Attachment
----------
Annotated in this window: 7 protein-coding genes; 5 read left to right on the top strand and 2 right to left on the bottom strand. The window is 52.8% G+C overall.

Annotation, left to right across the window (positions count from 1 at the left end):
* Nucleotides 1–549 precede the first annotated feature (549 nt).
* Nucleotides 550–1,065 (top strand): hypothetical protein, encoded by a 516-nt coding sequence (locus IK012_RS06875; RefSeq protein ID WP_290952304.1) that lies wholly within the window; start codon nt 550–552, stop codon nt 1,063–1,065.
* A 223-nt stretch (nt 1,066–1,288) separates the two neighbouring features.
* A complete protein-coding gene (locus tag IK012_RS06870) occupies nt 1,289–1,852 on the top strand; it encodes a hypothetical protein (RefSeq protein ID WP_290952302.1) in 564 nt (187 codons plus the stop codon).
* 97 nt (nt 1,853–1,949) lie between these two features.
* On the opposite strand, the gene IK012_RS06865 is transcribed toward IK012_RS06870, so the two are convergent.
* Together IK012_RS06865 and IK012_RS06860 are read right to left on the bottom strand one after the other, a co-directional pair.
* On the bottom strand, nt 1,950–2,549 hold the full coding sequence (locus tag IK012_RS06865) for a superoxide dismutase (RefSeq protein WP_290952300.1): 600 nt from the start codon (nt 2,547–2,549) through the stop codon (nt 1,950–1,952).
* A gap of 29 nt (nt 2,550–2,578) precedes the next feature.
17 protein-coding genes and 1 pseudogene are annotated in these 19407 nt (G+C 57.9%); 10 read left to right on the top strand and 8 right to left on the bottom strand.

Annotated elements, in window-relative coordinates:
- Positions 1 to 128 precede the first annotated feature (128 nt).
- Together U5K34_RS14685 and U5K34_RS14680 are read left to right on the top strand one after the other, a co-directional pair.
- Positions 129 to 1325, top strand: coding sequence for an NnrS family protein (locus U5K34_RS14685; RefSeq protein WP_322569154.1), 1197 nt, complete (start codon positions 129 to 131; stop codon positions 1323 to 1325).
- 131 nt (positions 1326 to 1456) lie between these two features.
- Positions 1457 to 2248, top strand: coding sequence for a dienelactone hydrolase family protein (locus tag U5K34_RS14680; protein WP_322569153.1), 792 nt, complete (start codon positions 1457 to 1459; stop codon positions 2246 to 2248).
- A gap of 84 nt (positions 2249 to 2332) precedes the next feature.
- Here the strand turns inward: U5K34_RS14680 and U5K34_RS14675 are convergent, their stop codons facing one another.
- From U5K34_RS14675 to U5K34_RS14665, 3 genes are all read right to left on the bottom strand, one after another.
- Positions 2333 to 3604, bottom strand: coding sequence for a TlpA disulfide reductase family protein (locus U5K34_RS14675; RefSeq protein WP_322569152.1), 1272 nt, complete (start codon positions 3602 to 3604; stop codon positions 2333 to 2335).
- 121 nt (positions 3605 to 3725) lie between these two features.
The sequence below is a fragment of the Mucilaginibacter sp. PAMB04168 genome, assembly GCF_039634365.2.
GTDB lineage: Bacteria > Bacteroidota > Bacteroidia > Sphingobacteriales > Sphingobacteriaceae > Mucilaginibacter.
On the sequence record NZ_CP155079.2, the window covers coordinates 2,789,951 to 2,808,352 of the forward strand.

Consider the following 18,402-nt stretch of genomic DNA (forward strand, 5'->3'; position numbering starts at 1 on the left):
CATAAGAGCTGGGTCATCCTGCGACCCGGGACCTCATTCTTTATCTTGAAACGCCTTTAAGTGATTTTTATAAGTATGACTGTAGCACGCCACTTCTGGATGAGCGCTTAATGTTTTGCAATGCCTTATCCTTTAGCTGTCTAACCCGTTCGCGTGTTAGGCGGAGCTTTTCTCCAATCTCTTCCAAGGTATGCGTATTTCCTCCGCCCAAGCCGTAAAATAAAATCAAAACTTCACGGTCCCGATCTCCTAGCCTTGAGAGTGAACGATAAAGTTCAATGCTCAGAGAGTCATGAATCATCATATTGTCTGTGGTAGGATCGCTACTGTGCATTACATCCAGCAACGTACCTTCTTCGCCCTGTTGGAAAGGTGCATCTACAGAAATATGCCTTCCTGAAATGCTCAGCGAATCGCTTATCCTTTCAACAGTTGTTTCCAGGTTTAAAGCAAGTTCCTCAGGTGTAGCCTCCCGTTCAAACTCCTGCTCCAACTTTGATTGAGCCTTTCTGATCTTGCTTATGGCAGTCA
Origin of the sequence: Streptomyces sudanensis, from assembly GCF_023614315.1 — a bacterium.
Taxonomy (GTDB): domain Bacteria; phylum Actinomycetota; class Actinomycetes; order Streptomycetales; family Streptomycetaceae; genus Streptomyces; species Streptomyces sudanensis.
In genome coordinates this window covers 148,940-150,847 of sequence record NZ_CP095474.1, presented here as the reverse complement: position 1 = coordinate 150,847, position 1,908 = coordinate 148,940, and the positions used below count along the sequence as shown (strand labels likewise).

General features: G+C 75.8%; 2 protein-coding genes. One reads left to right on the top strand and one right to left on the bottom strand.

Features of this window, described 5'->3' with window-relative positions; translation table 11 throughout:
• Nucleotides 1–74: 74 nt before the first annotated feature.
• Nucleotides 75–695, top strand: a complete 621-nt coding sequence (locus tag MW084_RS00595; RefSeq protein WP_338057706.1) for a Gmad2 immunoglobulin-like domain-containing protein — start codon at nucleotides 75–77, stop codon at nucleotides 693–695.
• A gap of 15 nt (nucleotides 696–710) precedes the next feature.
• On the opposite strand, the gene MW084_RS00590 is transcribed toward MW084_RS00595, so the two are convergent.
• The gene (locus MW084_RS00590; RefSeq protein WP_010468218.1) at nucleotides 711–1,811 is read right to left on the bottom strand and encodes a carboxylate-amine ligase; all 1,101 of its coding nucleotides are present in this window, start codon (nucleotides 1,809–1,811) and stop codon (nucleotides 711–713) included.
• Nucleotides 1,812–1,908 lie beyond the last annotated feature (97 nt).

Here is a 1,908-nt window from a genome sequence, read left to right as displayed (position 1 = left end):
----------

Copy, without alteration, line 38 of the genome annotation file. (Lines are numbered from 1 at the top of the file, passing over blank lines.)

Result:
• The gene (locus MW084_RS00590; RefSeq protein WP_010468218.1) at nucleotides 711–1,811 is read right to left on the bottom strand and encodes a carboxylate-amine ligase; all 1,101 of its coding nucleotides are present in this window, start codon (nucleotides 1,809–1,811) and stop codon (nucleotides 711–713) included.